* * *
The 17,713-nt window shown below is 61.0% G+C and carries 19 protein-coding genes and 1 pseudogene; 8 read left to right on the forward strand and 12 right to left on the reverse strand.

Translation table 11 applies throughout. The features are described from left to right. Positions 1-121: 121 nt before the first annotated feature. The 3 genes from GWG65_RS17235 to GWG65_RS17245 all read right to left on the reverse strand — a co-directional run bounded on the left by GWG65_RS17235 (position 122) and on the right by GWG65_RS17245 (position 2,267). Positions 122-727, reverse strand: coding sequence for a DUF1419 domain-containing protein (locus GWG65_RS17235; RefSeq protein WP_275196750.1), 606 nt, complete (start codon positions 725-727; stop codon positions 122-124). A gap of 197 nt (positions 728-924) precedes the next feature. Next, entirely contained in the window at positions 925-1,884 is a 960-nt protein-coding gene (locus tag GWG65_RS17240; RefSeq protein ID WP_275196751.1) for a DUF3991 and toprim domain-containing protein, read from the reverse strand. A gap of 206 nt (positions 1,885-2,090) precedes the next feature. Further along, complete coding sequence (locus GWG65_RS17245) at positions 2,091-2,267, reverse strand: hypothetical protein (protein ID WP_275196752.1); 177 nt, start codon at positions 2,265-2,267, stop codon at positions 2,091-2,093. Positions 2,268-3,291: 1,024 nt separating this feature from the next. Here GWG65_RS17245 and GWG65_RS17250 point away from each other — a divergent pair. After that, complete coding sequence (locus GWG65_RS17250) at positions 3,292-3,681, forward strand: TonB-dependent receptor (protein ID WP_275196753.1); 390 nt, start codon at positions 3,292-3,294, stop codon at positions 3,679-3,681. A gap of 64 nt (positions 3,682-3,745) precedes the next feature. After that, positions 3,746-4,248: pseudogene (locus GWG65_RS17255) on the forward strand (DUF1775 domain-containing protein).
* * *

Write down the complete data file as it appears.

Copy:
The 17,713-nt window shown below is 61.0% G+C and carries 19 protein-coding genes and 1 pseudogene; 8 read left to right on the forward strand and 12 right to left on the reverse strand.

Translation table 11 applies throughout. The features are described from left to right. Positions 1-121: 121 nt before the first annotated feature. The 3 genes from GWG65_RS17235 to GWG65_RS17245 all read right to left on the reverse strand — a co-directional run bounded on the left by GWG65_RS17235 (position 122) and on the right by GWG65_RS17245 (position 2,267). Positions 122-727, reverse strand: coding sequence for a DUF1419 domain-containing protein (locus GWG65_RS17235; RefSeq protein WP_275196750.1), 606 nt, complete (start codon positions 725-727; stop codon positions 122-124). A gap of 197 nt (positions 728-924) precedes the next feature. Next, entirely contained in the window at positions 925-1,884 is a 960-nt protein-coding gene (locus tag GWG65_RS17240; RefSeq protein ID WP_275196751.1) for a DUF3991 and toprim domain-containing protein, read from the reverse strand. A gap of 206 nt (positions 1,885-2,090) precedes the next feature. Further along, complete coding sequence (locus GWG65_RS17245) at positions 2,091-2,267, reverse strand: hypothetical protein (protein ID WP_275196752.1); 177 nt, start codon at positions 2,265-2,267, stop codon at positions 2,091-2,093. Positions 2,268-3,291: 1,024 nt separating this feature from the next. Here GWG65_RS17245 and GWG65_RS17250 point away from each other — a divergent pair. After that, complete coding sequence (locus GWG65_RS17250) at positions 3,292-3,681, forward strand: TonB-dependent receptor (protein ID WP_275196753.1); 390 nt, start codon at positions 3,292-3,294, stop codon at positions 3,679-3,681. A gap of 64 nt (positions 3,682-3,745) precedes the next feature. After that, positions 3,746-4,248: pseudogene (locus GWG65_RS17255) on the forward strand (DUF1775 domain-containing protein).